As the upbeat reports streamed in last week, Netanyahu declared that a compromise with Iran would be a betrayal of Israel as well as a strategic blunder that would eventually bring grief to other states as well. He continues to insist that Israel will neither be bound by any deal, short of one that ensures denuclearization, that the P5+1 reaches with Iran nor rule out any response (read: a military strike) it deems necessary to defend its interests.
What are those Israeli interests? While Iranian leadership remains adamant about retaining an independent nuclear fuel cycle, which it regards as its right under the terms of the NPT, Israel has made it just as plain that Iran’s acquisition of that capability is unacceptable — period. That’s because the Israeli leadership is convinced that any accord that permits Iran to enrich uranium to a level needed for generating electricity, even under strict verification, enables it to gain, and pretty quickly, the capacity to dash across the nuclear threshold when it wishes to do so.
While this perspective explains Netanyahu’s scorn for the negotiations, he risks becoming isolated should the dealmakers eventually start viewing him as an obstreperous maximalist who is heedless of the risk of war. Moreover, he doesn’t have sure-fire options for dismantling Iran nuclear complex, which consists of many facilities, widely dispersed and well protected. [Continue reading…]
Barbara Slavin reports: Although Iran and the international community failed to achieve a breakthrough in Geneva last week, Iran has slowed its nuclear program in what could be a goodwill gesture intended to show that it will abide by a nuclear agreement.
According to the latest quarterly report by the International Atomic Energy Agency (IAEA), Iran has added only four rudimentary centrifuges to its main uranium enrichment plant at Natanz since August, for a total of 15,240 — of which about 10,000 are operating. In the previous reporting period of May to August, Iran put more than 1,800 new centrifuges into Natanz.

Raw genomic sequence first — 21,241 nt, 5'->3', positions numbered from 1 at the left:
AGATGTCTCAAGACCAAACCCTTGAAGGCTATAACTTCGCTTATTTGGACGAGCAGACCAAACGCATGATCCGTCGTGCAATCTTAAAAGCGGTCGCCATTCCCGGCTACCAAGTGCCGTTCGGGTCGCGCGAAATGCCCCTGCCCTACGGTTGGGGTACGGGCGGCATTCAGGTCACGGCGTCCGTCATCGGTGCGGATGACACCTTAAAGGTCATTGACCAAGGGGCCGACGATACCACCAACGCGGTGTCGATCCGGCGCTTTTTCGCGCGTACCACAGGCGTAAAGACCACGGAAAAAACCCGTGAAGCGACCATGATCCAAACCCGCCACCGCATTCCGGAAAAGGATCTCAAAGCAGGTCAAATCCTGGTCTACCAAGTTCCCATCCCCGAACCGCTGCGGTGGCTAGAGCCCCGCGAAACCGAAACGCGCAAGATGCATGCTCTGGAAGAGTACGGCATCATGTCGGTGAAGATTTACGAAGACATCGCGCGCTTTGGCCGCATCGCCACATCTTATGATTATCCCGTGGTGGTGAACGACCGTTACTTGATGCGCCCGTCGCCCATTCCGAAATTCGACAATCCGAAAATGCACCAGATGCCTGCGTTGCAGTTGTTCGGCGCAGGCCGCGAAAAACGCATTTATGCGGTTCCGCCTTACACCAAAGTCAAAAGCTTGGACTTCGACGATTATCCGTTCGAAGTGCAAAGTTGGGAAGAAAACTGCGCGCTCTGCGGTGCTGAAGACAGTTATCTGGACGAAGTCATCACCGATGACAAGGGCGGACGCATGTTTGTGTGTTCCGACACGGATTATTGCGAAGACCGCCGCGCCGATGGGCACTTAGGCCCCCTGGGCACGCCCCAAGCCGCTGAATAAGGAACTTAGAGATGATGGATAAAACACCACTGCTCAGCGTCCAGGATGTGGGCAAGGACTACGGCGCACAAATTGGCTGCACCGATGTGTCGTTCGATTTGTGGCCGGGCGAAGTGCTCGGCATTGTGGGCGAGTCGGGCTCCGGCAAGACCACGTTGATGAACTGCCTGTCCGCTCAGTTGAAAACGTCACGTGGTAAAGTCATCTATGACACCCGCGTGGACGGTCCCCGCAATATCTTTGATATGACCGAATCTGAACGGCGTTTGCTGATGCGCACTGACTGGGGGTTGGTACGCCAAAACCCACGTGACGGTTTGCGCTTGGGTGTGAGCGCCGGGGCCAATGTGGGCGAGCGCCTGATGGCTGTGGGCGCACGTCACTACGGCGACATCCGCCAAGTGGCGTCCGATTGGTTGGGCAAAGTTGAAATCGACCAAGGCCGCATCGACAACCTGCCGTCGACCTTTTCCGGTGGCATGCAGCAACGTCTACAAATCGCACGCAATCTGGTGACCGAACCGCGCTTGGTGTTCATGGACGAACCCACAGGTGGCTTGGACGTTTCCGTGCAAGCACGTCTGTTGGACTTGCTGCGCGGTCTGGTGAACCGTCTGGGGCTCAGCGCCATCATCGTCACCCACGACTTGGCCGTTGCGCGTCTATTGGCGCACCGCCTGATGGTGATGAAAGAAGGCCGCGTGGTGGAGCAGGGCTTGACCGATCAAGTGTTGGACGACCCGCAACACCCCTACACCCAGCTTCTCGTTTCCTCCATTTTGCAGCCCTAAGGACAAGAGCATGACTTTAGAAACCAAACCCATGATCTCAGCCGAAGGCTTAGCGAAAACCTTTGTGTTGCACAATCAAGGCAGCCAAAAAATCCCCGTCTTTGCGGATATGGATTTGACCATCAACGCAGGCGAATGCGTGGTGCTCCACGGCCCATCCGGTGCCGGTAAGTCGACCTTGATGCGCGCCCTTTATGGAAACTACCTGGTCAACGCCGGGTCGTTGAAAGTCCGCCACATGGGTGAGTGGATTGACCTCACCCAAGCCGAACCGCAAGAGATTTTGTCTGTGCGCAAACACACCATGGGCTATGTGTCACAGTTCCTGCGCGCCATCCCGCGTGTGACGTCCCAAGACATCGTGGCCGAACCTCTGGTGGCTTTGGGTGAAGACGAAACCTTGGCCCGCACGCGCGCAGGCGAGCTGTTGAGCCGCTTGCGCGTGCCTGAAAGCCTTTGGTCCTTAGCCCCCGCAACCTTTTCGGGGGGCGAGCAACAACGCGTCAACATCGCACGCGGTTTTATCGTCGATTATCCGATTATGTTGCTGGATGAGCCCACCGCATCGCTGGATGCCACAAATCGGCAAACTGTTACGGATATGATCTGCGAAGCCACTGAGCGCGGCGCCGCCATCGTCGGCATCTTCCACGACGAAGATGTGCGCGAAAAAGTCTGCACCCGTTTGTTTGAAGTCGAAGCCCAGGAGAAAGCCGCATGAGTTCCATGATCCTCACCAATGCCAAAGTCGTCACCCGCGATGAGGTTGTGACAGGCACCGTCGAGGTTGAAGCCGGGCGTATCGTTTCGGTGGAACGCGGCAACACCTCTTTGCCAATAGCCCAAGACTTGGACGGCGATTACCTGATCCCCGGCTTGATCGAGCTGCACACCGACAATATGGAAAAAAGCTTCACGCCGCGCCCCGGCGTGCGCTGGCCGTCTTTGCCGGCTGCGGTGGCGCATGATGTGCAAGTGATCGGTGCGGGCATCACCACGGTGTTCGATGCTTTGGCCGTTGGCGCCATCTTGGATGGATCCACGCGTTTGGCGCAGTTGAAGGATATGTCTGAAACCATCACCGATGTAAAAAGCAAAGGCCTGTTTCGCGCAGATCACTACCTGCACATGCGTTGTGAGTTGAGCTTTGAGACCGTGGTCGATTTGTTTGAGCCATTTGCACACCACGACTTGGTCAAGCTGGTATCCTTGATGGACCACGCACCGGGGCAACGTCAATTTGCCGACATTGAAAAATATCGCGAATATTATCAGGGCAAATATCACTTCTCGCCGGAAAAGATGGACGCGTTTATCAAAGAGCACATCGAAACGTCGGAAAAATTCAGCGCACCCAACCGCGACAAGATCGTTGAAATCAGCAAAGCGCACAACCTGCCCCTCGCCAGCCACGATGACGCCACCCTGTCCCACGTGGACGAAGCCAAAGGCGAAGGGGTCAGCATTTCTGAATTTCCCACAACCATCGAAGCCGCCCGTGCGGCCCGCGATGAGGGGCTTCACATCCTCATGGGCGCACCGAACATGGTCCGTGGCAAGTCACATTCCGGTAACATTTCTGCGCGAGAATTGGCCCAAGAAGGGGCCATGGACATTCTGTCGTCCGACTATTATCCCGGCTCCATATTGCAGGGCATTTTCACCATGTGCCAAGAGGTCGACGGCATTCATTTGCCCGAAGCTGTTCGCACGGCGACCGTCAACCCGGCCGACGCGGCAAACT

The Iranians continued to enrich uranium and now have a stockpile of more than 7,000 kilograms of uranium enriched to 5% U-235. But its stockpile of 20% uranium — perilously close to weapons grade — remains largely in a form difficult to further enrich, according to the IAEA. Iran added only 10 kilograms to its stockpile of greatest concern, for a total of 196 kilograms – still below the Israeli “red line” of 240 kilograms sufficient, if further processed, to make a nuclear weapon.
The report comes at an extremely sensitive time, with negotiations due to resume in Geneva next week between Iran and the five permanent members of the UN Security Council plus Germany (the P5+1) on an agreement that would pause much of the Iranian program and roll back some of it in return for moderate sanctions relief. The Barack Obama administration is trying to convince the US Senate not to approve more sanctions while the negotiations continue; this IAEA report could help its case. [Continue reading…]
UPI reports: Iran says it will permit the International Atomic Energy Agency to start inspecting a heavy-water reactor in Arak and a uranium mine, officials said.
An agreement to inspect the facilities was signed in Tehran Monday by Ali Akbar Salehi, head of the country’s Atomic Energy Organization, and Yukiya Amano, director general of the IAEA, the semiofficial Fars News Agency reported.
Iranian officials said the agreement opened the way for inspections at the reactor and the Gachin uranium mine. It was described as “the Iranian government’s new approach” on the nuclear issue, the report said.
In an op-ed for the New Scientist, Debora MacKenzie writes: Attempts to derail a country’s nuclear programme by killing its scientists “are products of desperation”, says [William] Tobey [of the Belfer Center for Science and International Affairs at Harvard University] – citing a US effort to kill legendary physicist Werner Heisenberg during the second world war, abandoned at the last minute only when the would-be assassin decided Heisenberg was not involved in a Nazi nuclear effort after all.
“Nuclear scientists are not terrorists,” says Tobey in the BAS this week. Killing them at best delays bomb development, by removing key people and perhaps deterring young scientists from careers in nuclear science. But it will not stop bomb development.
These slim advantages are far outweighed, Tobey says, by the downsides: possible retaliation, reduced chances for diplomacy, tighter security around nuclear installations and a pretext for Iran to hamper IAEA monitoring.
Iran has already accused the IAEA of abetting the assassinations by publicising confidential Iranian lists of key nuclear scientists and engineers.